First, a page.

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The genome solver project: Facilitating undergraduate research pr | 22597
Journal of Proteomics & Bioinformatics

Journal of Proteomics & Bioinformatics
Open Access

ISSN: 0974-276X

+44 1223 790975

The genome solver project: Facilitating undergraduate research projects in bioinformatics


3rd International Conference on Proteomics & Bioinformatics

July 15-17, 2013 Courtyard by Marriott Philadelphia Downtown, USA

Anne G. Rosenwald, Bradley A. Murray, Theodore Toth, Gaurav S. Arora, Janet Russell and Ramana Madupu

Scientific Tracks Abstracts: J Proteomics Bioinform

Abstract :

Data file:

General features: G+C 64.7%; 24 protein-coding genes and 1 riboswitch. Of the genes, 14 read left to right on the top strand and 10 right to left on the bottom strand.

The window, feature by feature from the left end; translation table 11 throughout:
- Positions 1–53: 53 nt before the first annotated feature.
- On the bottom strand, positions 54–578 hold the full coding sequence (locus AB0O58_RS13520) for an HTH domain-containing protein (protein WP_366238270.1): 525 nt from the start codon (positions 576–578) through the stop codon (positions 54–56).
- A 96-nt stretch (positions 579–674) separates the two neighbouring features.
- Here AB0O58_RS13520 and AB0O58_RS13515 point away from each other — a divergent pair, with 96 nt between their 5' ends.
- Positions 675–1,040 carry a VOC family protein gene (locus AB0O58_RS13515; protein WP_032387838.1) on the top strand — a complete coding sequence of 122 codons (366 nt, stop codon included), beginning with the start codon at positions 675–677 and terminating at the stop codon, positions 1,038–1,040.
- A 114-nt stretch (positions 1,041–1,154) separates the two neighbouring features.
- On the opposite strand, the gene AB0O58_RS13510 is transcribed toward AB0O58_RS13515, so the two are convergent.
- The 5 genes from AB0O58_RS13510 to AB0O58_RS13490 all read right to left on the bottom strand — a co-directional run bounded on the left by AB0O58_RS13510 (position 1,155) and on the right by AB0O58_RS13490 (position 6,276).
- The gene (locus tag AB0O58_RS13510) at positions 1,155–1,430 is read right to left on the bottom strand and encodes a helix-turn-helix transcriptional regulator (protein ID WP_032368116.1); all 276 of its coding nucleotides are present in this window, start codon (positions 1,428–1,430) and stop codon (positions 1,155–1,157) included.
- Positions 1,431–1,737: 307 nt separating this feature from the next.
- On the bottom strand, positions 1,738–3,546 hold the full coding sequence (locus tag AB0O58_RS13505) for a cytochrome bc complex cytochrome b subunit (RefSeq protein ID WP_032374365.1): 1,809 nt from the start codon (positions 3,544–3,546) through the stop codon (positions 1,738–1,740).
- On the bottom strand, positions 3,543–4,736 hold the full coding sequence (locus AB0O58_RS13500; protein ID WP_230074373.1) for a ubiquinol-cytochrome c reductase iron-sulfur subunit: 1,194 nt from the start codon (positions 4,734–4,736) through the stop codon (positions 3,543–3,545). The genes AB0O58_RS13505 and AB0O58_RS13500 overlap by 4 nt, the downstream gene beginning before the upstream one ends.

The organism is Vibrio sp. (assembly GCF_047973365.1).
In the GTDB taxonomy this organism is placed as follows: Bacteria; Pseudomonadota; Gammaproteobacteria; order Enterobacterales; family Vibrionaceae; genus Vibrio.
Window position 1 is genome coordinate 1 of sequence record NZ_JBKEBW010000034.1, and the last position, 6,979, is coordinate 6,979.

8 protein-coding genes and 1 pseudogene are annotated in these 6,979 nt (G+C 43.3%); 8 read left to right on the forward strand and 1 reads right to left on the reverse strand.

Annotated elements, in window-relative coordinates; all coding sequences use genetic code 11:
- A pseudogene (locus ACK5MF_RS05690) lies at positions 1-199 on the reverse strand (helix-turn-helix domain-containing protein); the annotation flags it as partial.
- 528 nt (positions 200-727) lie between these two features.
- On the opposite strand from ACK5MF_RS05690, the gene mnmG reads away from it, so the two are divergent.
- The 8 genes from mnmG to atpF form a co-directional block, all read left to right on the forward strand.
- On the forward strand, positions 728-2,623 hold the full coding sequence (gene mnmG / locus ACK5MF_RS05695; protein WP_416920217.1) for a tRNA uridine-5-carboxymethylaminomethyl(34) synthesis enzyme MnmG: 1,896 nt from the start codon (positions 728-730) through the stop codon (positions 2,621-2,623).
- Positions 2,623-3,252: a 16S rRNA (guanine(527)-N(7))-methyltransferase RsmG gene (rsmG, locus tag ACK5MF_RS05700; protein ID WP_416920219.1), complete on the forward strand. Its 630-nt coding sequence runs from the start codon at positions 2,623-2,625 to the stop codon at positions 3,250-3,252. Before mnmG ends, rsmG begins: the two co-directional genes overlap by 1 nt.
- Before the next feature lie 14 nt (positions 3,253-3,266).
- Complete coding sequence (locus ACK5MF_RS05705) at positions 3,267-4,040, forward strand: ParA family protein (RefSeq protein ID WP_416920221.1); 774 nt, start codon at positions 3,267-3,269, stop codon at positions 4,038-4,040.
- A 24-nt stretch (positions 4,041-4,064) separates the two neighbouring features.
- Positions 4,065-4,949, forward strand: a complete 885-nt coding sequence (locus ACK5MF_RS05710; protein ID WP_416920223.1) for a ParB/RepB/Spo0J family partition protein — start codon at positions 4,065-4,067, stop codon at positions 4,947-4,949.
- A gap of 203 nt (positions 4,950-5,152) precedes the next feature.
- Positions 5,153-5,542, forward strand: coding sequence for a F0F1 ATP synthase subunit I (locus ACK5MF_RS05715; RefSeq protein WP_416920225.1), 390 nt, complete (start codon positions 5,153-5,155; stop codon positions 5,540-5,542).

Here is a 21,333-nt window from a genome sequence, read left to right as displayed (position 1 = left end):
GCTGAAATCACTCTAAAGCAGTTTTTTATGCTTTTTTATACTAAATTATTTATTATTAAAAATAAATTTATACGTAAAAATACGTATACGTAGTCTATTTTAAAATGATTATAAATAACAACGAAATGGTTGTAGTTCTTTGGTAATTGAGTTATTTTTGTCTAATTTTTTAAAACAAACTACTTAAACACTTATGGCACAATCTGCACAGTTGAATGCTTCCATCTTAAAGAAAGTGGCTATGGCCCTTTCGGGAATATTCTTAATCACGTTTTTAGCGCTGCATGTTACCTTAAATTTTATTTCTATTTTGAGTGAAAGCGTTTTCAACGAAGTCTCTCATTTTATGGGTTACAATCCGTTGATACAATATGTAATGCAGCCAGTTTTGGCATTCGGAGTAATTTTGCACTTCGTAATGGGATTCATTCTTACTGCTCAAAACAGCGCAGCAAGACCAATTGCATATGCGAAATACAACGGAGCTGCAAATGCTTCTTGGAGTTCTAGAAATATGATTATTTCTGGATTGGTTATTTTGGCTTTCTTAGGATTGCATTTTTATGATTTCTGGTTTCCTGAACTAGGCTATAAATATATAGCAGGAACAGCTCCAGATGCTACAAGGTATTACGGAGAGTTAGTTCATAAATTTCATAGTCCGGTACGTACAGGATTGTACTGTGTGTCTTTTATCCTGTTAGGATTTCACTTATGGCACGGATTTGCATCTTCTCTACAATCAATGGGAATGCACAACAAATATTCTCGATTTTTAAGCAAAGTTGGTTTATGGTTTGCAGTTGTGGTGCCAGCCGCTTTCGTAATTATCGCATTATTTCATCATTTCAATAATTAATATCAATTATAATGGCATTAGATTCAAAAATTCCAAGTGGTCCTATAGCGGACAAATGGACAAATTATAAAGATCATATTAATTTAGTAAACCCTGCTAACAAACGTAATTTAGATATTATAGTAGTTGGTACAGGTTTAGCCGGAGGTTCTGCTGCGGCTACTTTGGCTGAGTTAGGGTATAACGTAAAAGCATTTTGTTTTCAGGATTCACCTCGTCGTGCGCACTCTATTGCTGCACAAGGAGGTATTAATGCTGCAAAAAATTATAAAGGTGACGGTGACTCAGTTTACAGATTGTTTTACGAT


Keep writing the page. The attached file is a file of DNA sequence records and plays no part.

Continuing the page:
The Human Microbiome Project is revolutionizing our understanding of the microorganisms that coexist in and on the human body, and the relationship between the microbiome and human health. The sequence information from thousands of bacteria and bacteriophages is available in public repositories. This vast data set represents an opportunity for undergraduates to engage in authentic bioinformatics research. We have developed the Genome Solver online community for faculty and students to share curriculum and research. As an illustration of the work that can be done, we show one project in which students found evidence for gene transfer between Chlamydia (Chlamydophila) pneumoniae isolates and Chlamydia phages. We found that two phage genes are found in a C. pneumoniae isolate which infects koalas, but only one of these, encoding a putative replication initiation protein (PRIP), is found in the isolates that infect humans. We further show by phylogenetic analyses that the PRIP proteins from the phages cluster together while the PRIP proteins from bacteria cluster together. These results are consistent with the hypothesis that phage genes were transferred into a C. pneumoniae ancestor that gave rise to the koala-infecting strain as well as the human-infecting strains, while the immediate ancestor of the human strains lost the second phage gene and retains only the PRIP gene. These observations suggest that the bacterial PRIP gene is retained because it serves an important, though unknown function. We are extending these results to examine transfer of PRIP genes between other phage and their bacterial hosts.

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